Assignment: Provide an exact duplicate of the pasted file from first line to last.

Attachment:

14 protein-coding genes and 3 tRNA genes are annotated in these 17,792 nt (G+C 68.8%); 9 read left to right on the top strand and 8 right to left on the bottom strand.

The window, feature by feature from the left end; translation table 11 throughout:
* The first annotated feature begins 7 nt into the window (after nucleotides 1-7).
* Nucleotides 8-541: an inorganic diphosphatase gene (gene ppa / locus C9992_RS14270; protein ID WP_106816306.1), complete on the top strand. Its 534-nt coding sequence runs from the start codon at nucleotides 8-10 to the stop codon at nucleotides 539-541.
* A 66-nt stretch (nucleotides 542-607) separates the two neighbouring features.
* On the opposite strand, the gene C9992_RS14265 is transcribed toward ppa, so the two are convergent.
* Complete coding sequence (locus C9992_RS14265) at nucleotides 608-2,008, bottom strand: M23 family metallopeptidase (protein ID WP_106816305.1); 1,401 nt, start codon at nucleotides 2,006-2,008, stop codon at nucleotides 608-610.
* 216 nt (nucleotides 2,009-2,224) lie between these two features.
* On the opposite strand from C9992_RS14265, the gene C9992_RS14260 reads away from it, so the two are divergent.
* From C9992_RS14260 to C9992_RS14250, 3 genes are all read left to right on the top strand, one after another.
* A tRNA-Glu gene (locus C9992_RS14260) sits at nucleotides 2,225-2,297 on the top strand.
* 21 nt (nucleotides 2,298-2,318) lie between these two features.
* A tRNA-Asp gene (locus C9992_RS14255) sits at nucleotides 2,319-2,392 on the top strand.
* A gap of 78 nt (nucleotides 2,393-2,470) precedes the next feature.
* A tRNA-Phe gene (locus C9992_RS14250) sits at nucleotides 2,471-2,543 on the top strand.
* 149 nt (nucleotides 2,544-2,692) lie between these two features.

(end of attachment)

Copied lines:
14 protein-coding genes and 3 tRNA genes are annotated in these 17,792 nt (G+C 68.8%); 9 read left to right on the top strand and 8 right to left on the bottom strand.

The window, feature by feature from the left end; translation table 11 throughout:
* The first annotated feature begins 7 nt into the window (after nucleotides 1-7).
* Nucleotides 8-541: an inorganic diphosphatase gene (gene ppa / locus C9992_RS14270; protein ID WP_106816306.1), complete on the top strand. Its 534-nt coding sequence runs from the start codon at nucleotides 8-10 to the stop codon at nucleotides 539-541.
* A 66-nt stretch (nucleotides 542-607) separates the two neighbouring features.
* On the opposite strand, the gene C9992_RS14265 is transcribed toward ppa, so the two are convergent.
* Complete coding sequence (locus C9992_RS14265) at nucleotides 608-2,008, bottom strand: M23 family metallopeptidase (protein ID WP_106816305.1); 1,401 nt, start codon at nucleotides 2,006-2,008, stop codon at nucleotides 608-610.
* 216 nt (nucleotides 2,009-2,224) lie between these two features.
* On the opposite strand from C9992_RS14265, the gene C9992_RS14260 reads away from it, so the two are divergent.
* From C9992_RS14260 to C9992_RS14250, 3 genes are all read left to right on the top strand, one after another.
* A tRNA-Glu gene (locus C9992_RS14260) sits at nucleotides 2,225-2,297 on the top strand.
* 21 nt (nucleotides 2,298-2,318) lie between these two features.
* A tRNA-Asp gene (locus C9992_RS14255) sits at nucleotides 2,319-2,392 on the top strand.
* A gap of 78 nt (nucleotides 2,393-2,470) precedes the next feature.
* A tRNA-Phe gene (locus C9992_RS14250) sits at nucleotides 2,471-2,543 on the top strand.
* 149 nt (nucleotides 2,544-2,692) lie between these two features.